FROM MATH TEACHER TO GLOBAL PROBLEM SOLVER
Matthew Simonson ’95, returned to Lowell in January to speak with 6th grade humanities classes about the nature of social science research. As a PhD student in network science at Northeastern University in Boston, MA, Matthew has traveled all over the world conducting research. In this interview, he shares highlights of his current work, including fascinating projects in Uganda and India.
Not long ago, you shared news that you were in Uganda doing fieldwork for your PhD. Can you describe that work?
The goal of my project was to understand what sorts of people are more likely to form friendships across ethnic lines. Kampala, like many African capitals, brings together migrants from villages with only one tribe and plunges them into a cosmopolitan milieu with dozens of tribes. I was curious whether this mixing would lead to strife or if it would foster cross-ethnic friendships. For the qualitative part of my work, I traveled through the city with a Ugandan research assistant interviewing local residents, nearly all of whom assured me that in spite of the city’s many challenges, they had friends from multiple tribes and got along well with everyone. For the quantitative piece, I supervised a staff of 15 Ugandan enumerators—mainly college students—who canvassed two neighborhoods on foot with computer tablets, asking residents to name five neighbors with whom they socialized. I then statistically analyzed this data, mapping the entire web of social connections, and found while people were more likely to befriend someone from their own tribe, cross-ethnic ties were plentiful. In fact, my evidence suggests that Kampala’s diverse urban environment may play a key role: the longer you live there, the higher a percentage of your friends are from outside your tribe.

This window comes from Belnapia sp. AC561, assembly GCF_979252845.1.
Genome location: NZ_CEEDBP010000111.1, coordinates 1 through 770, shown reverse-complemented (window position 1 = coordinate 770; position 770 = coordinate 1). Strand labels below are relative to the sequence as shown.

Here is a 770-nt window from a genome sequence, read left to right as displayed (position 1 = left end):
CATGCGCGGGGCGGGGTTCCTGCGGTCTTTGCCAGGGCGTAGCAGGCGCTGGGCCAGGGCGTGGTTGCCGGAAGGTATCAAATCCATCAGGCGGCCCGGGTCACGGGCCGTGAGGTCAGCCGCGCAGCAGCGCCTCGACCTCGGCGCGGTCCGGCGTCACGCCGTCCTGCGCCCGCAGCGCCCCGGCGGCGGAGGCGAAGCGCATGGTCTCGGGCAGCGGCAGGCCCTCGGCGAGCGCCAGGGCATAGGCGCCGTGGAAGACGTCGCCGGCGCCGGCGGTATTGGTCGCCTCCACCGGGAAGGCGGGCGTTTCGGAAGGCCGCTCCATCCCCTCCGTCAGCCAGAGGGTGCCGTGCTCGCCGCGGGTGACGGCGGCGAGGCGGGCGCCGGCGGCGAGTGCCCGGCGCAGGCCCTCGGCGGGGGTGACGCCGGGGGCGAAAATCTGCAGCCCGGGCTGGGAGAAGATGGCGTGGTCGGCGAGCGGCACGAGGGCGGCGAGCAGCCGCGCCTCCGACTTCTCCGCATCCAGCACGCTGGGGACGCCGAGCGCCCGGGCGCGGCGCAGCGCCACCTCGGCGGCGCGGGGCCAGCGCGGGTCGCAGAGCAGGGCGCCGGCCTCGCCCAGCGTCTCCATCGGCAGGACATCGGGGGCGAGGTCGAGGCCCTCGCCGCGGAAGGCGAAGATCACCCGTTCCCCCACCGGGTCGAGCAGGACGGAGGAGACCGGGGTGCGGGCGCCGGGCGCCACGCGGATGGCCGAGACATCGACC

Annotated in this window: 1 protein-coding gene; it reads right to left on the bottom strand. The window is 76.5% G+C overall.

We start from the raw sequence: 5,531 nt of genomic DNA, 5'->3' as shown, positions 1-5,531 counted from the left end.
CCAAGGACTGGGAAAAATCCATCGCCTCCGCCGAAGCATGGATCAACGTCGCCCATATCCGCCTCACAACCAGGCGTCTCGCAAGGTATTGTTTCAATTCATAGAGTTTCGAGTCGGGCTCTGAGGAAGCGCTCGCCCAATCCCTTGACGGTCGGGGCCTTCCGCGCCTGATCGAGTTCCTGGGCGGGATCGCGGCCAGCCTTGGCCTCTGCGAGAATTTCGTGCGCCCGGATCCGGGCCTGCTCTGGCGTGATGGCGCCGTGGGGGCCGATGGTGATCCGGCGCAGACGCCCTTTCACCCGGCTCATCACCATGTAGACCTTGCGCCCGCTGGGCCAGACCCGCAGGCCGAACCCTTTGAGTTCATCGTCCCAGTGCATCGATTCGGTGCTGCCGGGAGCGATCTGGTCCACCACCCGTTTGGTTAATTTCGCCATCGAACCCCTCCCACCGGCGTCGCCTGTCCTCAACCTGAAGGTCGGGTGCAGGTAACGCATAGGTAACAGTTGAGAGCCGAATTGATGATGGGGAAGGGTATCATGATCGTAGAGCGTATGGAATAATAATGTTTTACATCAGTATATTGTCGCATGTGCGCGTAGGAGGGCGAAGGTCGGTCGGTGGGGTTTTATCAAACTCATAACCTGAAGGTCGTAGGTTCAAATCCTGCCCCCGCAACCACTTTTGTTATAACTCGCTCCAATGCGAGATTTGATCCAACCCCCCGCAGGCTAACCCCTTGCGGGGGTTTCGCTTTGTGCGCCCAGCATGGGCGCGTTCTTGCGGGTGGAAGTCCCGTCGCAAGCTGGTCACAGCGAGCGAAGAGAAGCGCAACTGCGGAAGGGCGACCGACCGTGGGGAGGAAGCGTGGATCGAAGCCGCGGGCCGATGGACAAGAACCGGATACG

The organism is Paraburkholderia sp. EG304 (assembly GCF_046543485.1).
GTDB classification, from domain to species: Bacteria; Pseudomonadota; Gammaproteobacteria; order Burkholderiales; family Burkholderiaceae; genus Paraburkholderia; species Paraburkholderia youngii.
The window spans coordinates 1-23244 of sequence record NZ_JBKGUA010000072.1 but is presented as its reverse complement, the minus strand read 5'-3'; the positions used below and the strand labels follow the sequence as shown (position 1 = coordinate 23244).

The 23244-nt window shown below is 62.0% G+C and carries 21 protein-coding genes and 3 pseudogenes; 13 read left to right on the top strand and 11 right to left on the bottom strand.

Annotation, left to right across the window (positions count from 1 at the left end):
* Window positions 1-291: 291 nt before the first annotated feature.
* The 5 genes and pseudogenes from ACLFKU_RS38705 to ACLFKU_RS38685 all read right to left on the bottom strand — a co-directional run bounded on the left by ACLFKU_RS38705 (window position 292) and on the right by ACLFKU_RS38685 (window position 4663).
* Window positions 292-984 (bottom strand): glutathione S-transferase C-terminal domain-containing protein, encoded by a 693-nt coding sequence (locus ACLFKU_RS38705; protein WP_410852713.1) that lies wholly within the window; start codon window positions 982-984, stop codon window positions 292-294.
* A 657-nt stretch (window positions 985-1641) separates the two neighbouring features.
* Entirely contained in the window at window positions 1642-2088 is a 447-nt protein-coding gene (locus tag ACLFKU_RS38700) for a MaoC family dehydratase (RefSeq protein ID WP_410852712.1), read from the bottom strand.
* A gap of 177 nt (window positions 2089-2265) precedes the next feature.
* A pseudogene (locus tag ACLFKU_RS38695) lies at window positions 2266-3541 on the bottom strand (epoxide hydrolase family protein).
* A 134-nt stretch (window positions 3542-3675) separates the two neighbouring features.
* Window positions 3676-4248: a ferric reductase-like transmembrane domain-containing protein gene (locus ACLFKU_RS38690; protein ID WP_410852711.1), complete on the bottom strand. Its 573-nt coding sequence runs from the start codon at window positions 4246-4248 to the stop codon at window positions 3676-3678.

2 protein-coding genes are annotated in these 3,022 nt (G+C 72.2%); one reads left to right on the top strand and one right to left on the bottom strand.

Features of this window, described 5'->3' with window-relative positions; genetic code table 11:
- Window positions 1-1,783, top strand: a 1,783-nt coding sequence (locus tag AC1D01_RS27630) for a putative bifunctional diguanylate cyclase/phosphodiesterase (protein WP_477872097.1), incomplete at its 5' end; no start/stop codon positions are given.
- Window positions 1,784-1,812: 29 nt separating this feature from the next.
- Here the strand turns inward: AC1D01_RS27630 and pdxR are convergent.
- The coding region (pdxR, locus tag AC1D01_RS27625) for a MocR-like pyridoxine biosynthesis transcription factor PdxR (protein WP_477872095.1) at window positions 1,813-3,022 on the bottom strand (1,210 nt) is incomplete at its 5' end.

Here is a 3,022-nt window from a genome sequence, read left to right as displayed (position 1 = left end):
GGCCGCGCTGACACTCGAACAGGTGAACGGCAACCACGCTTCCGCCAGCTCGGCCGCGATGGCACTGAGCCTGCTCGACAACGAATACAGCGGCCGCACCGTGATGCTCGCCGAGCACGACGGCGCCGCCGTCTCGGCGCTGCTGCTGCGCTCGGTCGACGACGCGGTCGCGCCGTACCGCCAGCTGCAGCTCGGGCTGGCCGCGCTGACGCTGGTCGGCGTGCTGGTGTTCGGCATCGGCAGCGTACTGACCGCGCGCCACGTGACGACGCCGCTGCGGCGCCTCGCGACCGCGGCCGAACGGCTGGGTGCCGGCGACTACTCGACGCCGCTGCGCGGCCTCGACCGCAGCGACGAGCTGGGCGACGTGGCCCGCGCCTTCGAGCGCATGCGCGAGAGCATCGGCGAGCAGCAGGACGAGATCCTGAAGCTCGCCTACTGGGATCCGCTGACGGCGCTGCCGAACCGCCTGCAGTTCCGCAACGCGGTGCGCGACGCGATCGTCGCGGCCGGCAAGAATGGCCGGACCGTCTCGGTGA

In your note you also mentioned that you saw and ate cichlids while in Uganda. What do you remember about cichlids from your time at Lowell?
I have fond memories of learning about cichlids from John Bijarney in the math/science room on the second floor of the Decatur Street building. My favorite was the petrotilapia, a beautiful brightly colored fish referenced in John’s “Lake Malawi” song: “Some of the divers couldn’t be happier / than when filming a petrotilapia.” I was singing the entire song to myself from memory in Uganda last summer, as well as the song about Bubba, the big fat cichlid “with a bump on his head” that lived in “a broken flower pot” at school. However, I’ve been a huge geography and maps buff since I was little, so at Lowell I was more interested in learning about the African Great Lakes and the countries they bordered than the fish themselves. Thus, when I found myself on the shores of Lake Victoria last summer, it felt like I had reached some sort of mythical milestone on a subconscious, lifelong quest. When you’re a child, you learn about a lot of faraway amazing places—the North Pole, the Sahara Desert, the Great Wall of China, the Pyramids—and they stick in the back of your mind for years almost like fairy tales, so that one day, when you encounter them face-to-face, there’s this rush of excitement like you’ve stepped into a picture book, and the places and people have suddenly become real.